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Methodological implications of feminist scholarship

Methodological implications of feminist scholarship Methodological Implications of Feminist Scholarship BARBARA J. RISMAN Let me begin with my conclusion to avoid any suspense. I will argue that there are no immediately apparent methodological implications of feminist scholarship. I am prompted to write my perspective on this because of the countless times I have--as a researcher who often uses traditional hypothesis- testing quantitative methods--felt excluded by and alienated from feminist col- leagues who seem to presume that seriously thoughtful epistemologically so- phisticated feminists use qualitative interpretive methodologies) Now I may have misunderstood the arguments. Nevertheless, I believe that there are at least some feminists who suggest that the feminist critique of science requires us to disavow quantitative research and perhaps disavow science per se. I begin with a brief discussion of my working definitions. I then discuss the major feminist epistemological critiques of social science. The body of this ar- ticle is a concrete illustration of Sprague and Zimmerman's (1989, 1993) argu- ment that epistemological critiques have inappropriately been applied to a criti- cism of quantitative methodology per se by providing concrete examples of the very complicated relationship between epistemological problems and method- ological techniques in my own research. Overall, I suggest that rejecting quantitative http://www.deepdyve.com/assets/images/DeepDyve-Logo-lg.png The American Sociologist Springer Journals

Methodological implications of feminist scholarship

The American Sociologist , Volume 24 (4) – Aug 24, 2007

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References (35)

Publisher
Springer Journals
Copyright
Copyright
Subject
Social Sciences; Sociology, general; Social Sciences, general
ISSN
0003-1232
eISSN
1936-4784
DOI
10.1007/BF02691916
Publisher site
See Article on Publisher Site

Abstract

Methodological Implications of Feminist Scholarship BARBARA J. RISMAN Let me begin with my conclusion to avoid any suspense. I will argue that there are no immediately apparent methodological implications of feminist scholarship. I am prompted to write my perspective on this because of the countless times I have--as a researcher who often uses traditional hypothesis- testing quantitative methods--felt excluded by and alienated from feminist col- leagues who seem to presume that seriously thoughtful epistemologically so- phisticated feminists use qualitative interpretive methodologies) Now I may have misunderstood the arguments. Nevertheless, I believe that there are at least some feminists who suggest that the feminist critique of science requires us to disavow quantitative research and perhaps disavow science per se. I begin with a brief discussion of my working definitions. I then discuss the major feminist epistemological critiques of social science. The body of this ar- ticle is a concrete illustration of Sprague and Zimmerman's (1989, 1993) argu- ment that epistemological critiques have inappropriately been applied to a criti- cism of quantitative methodology per se by providing concrete examples of the very complicated relationship between epistemological problems and method- ological techniques in my own research. Overall, I suggest that rejecting quantitative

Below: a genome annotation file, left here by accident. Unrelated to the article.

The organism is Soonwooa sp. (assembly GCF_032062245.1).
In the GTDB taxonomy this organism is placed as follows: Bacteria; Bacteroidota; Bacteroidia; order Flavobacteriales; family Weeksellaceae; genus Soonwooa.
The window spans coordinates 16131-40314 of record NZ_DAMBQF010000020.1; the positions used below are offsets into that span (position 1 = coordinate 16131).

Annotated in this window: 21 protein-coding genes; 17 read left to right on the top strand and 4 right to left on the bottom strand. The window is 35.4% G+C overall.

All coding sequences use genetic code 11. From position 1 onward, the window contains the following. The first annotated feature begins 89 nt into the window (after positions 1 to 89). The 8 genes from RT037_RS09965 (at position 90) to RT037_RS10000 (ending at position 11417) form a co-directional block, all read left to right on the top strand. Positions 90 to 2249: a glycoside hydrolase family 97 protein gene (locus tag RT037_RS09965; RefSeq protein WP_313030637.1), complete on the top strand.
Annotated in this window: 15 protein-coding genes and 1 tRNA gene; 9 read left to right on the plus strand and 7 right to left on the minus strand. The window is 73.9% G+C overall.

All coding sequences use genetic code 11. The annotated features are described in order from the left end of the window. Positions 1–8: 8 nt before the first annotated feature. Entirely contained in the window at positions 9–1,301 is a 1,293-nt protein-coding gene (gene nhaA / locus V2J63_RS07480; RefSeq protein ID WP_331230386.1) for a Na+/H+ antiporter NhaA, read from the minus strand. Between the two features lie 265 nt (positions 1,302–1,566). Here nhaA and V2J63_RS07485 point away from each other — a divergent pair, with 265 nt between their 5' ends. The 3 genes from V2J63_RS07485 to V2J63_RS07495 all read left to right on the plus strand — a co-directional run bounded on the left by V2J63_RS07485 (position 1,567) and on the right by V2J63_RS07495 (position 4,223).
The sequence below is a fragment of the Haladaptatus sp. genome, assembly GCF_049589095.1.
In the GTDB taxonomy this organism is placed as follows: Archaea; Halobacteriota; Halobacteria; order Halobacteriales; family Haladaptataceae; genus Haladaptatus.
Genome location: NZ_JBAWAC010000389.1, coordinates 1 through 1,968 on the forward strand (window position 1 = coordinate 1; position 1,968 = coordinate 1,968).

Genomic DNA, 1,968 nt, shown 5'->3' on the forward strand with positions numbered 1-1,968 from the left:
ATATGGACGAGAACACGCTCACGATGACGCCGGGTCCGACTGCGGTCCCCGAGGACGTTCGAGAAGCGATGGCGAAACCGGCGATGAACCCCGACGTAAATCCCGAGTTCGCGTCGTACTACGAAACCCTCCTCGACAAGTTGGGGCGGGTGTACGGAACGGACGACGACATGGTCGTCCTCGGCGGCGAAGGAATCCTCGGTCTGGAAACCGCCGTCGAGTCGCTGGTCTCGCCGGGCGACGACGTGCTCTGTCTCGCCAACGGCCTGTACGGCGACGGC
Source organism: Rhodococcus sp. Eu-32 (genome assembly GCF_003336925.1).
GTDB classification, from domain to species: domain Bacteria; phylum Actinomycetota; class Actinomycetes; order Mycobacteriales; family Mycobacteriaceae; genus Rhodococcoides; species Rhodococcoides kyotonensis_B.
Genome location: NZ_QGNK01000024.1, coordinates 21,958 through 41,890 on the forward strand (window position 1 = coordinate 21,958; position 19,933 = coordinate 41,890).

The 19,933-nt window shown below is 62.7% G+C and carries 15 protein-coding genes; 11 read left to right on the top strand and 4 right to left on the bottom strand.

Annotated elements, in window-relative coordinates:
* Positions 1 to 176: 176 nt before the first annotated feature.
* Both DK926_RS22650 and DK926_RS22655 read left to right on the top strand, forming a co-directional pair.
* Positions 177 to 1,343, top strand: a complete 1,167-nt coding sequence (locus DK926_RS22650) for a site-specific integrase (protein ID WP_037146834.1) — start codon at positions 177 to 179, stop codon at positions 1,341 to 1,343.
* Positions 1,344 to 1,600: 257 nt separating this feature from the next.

Journal

The American SociologistSpringer Journals

Published: Aug 24, 2007

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